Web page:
- The smooth type of endoplasmic reticulum occurs mostly in those cells, which are involved in the metabolism of lipids (including steroids) and glycogen. Eg. adipose cells, interstitial cells, glycogen storing cells of the liver, conduction fibers of heart, spermatocytes, and leucocytes.
2. Rough Endoplasmic Reticulum
- It possesses rough walls because the ribosomes remain attached to its membranes.
- On their membranes, rough ER (RER) contains certain ribosome specific, transmembrane glycoproteins, called ribophorins I and II, to which are attached the ribosomes while engaged in polypeptide synthesis.
- The rough type of endoplasmic reticulum is found abundantly in those cells which are active in protein syntheses such as pancreatic cells, plasma cells, goblet cells, and liver cells.
- Functions of smooth ER include lipid metabolism (both catabolism and anabolism; they synthesize a variety of phospholipids, cholesterol, and steroids).
- Glycogenolysis (degradation of glycogen; glycogen being polymerized in the cytosol).
- Drug detoxification (by the help of the cytochrome P-450).
- The endoplasmic reticulum provides an ultrastructural skeletal framework to the cell and gives mechanical support to the colloidal cytoplasmic matrix.
- The exchange of molecules by the process of osmosis, diffusion and active transport occurs through the membranes of the endoplasmic reticulum.
- The endoplasmic reticulum is the main component of the endomembrane system, also called the cytoplasmic vacuolar system or cytocavity network.
- The endoplasmic membranes contain many enzymes that perform various synthetic and metabolic activities. Further, the endoplasmic reticulum provides an increased surface for various enzymatic reactions.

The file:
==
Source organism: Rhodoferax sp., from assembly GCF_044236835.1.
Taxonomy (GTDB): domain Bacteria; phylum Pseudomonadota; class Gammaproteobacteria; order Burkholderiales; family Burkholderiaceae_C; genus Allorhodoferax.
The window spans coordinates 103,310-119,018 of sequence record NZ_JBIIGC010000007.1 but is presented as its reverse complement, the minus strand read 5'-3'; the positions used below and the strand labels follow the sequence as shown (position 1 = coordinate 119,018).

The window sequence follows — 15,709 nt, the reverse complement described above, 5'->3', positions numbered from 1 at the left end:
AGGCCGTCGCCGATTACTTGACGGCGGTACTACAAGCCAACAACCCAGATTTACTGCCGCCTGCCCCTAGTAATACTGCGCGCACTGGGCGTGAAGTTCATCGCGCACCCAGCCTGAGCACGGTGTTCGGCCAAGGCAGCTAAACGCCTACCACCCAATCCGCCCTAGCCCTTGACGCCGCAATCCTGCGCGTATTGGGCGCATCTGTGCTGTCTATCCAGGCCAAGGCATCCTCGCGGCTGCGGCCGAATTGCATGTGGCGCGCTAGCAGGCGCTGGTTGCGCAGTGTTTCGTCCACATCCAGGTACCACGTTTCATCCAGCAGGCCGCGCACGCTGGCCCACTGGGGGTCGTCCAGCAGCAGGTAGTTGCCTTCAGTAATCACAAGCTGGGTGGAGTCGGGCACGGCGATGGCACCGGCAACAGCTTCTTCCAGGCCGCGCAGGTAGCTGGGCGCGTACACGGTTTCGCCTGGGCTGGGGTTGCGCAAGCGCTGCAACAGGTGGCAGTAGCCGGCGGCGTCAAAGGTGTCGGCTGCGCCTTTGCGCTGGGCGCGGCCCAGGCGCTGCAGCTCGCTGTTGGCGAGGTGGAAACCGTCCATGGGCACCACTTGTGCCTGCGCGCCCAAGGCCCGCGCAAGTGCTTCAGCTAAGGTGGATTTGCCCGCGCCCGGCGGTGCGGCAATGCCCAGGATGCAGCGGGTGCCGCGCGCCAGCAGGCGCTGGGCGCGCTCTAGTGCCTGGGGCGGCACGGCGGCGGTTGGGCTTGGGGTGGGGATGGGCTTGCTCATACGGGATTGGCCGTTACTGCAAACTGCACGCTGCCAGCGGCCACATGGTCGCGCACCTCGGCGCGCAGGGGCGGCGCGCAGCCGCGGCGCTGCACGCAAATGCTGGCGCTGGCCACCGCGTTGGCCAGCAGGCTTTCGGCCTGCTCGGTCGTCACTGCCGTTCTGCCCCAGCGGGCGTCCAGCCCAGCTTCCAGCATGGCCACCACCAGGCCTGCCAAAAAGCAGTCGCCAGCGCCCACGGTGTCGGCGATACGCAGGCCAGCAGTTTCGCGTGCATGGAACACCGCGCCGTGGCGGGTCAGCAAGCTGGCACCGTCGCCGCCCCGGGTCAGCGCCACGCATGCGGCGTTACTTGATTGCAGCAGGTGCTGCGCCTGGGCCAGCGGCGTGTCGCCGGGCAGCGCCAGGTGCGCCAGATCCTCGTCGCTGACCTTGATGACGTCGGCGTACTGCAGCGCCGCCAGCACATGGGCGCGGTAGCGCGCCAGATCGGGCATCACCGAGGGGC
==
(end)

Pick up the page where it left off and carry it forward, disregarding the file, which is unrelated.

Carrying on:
- The endoplasmic reticulum acts as an intracellular circulatory or transporting system.
- As a growing secretory polypeptide emerges from the ribosome, it passes through the RER membrane and gets accumulated in the lumen of RER. Here, the polypeptide chains undergo tailoring, maturation, and molecular folding to form functional secondary or tertiary protein molecules.
- RER pinches off certain tiny protein-filled vesicles which ultimately get fused to cis Golgi.
- The ER membranes are found to conduct intra-cellular impulses. For example, the sarcoplasmic reticulum transmits impulses from the surface membrane into the deep region of the muscle fibers.
- The ER membranes form the new nuclear envelope after each nuclear division.
- The SER contains several key enzymes that catalyze the synthesis of cholesterol which is also a precursor substance for the biosynthesis of two types of compounds— the steroid hormones and bile acids.
- RER also synthesize membrane proteins and glycoproteins which are cotranslationally inserted into the rough ER membranes. Thus, the endoplasmic reticulum is the site of the biogenesis of cellular membranes.